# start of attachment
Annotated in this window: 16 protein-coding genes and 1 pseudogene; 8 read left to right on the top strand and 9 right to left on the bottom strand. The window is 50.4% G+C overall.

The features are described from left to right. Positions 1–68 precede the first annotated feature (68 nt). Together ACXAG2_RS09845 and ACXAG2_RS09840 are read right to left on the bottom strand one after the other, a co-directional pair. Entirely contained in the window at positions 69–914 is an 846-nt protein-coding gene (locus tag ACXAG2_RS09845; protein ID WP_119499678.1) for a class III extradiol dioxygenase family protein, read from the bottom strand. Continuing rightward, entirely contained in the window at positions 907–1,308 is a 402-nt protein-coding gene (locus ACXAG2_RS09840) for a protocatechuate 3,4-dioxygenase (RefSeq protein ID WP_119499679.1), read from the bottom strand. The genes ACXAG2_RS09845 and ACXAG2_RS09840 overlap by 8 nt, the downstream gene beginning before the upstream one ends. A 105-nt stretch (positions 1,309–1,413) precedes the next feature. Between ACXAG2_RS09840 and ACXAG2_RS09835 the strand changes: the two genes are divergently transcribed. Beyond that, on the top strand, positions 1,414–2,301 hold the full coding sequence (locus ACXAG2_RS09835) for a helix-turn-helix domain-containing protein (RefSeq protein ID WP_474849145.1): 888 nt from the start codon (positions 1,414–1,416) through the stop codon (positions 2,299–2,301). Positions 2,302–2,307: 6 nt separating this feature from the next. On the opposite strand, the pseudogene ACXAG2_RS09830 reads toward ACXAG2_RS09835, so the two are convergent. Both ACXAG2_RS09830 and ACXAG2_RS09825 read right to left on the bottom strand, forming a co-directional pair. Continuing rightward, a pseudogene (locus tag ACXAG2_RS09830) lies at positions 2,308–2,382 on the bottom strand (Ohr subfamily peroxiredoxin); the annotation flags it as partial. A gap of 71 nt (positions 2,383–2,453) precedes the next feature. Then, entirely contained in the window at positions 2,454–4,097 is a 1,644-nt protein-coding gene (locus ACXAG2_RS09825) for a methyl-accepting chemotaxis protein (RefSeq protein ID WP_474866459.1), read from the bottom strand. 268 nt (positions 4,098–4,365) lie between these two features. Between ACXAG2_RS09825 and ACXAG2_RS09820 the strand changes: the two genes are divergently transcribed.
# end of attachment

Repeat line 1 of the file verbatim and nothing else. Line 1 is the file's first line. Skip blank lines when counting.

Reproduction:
Annotated in this window: 16 protein-coding genes and 1 pseudogene; 8 read left to right on the top strand and 9 right to left on the bottom strand. The window is 50.4% G+C overall.